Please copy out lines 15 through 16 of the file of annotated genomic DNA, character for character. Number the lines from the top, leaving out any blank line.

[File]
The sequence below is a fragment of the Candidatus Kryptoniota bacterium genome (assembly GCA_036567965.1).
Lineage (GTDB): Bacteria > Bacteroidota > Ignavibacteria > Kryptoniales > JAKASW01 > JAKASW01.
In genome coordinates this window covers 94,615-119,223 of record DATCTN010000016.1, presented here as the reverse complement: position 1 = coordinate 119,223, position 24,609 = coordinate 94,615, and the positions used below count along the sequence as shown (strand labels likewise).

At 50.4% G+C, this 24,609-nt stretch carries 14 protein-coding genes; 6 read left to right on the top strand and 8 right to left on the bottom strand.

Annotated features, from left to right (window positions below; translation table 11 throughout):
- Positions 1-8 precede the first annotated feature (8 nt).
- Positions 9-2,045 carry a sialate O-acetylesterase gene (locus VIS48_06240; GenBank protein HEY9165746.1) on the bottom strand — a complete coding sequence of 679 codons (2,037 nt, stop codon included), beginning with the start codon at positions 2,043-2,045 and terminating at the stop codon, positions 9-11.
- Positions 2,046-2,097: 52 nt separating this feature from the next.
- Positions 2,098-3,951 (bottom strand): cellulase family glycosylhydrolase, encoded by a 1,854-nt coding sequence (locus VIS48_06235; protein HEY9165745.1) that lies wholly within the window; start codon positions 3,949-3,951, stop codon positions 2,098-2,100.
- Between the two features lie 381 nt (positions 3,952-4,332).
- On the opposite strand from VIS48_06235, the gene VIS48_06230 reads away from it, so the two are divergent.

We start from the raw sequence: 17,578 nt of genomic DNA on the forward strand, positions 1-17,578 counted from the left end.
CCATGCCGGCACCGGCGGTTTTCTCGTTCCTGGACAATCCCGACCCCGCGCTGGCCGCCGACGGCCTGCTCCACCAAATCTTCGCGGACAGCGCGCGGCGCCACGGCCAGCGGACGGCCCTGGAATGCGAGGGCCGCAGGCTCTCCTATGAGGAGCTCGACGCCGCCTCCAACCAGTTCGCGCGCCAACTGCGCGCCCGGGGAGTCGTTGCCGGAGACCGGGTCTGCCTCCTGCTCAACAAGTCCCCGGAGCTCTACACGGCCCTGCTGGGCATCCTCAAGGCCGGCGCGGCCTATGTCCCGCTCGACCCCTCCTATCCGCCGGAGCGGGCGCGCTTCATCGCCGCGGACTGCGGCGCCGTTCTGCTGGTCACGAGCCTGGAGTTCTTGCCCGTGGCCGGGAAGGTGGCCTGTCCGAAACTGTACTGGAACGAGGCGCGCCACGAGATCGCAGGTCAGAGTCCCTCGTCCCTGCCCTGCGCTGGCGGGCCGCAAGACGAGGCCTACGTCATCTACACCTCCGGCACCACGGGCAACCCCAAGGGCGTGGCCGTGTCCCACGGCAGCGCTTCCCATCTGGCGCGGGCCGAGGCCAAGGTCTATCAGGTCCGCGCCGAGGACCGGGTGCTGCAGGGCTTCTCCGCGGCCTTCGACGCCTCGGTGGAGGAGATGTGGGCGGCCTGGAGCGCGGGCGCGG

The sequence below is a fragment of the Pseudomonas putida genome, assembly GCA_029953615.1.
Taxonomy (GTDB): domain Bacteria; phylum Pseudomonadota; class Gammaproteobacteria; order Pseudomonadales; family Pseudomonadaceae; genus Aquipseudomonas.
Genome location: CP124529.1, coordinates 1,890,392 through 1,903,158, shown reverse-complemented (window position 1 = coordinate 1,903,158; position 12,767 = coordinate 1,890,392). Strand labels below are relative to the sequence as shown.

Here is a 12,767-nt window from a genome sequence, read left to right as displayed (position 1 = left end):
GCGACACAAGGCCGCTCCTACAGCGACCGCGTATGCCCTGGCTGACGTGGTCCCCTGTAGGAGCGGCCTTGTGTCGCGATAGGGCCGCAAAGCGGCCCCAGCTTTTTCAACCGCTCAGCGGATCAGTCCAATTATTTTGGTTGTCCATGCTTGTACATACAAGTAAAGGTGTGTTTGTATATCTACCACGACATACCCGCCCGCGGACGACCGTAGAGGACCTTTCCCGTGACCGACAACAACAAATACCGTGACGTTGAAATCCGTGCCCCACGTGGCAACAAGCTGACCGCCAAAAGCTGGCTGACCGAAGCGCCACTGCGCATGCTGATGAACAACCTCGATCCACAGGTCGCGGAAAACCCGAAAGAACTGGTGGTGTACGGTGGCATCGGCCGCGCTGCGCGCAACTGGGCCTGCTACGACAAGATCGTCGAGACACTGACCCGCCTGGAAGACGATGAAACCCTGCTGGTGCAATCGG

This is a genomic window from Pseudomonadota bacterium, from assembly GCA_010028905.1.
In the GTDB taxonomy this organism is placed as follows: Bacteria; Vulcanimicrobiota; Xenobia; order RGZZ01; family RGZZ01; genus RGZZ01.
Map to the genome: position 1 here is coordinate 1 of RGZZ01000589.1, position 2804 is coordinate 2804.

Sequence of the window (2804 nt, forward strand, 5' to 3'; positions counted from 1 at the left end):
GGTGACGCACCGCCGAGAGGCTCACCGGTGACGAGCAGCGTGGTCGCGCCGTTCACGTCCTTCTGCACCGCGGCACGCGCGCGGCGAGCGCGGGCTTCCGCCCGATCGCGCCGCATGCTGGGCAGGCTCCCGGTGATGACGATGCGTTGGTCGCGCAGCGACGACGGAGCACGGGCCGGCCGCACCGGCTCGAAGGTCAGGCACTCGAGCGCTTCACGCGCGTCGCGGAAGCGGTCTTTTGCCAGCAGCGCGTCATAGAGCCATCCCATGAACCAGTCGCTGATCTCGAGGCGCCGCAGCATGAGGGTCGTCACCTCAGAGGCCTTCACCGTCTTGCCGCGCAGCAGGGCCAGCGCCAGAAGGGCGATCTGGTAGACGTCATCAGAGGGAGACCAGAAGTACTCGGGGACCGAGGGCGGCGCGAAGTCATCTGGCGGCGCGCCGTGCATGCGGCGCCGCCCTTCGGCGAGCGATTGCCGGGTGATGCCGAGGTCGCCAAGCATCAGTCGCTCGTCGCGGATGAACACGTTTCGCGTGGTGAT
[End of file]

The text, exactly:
Taxonomy (GTDB): domain Bacteria; phylum Pseudomonadota; class Gammaproteobacteria; order Pseudomonadales; family Pseudomonadaceae; genus Aquipseudomonas.
Genome location: CP124529.1, coordinates 1,890,392 through 1,903,158, shown reverse-complemented (window position 1 = coordinate 1,903,158; position 12,767 = coordinate 1,890,392). Strand labels below are relative to the sequence as shown.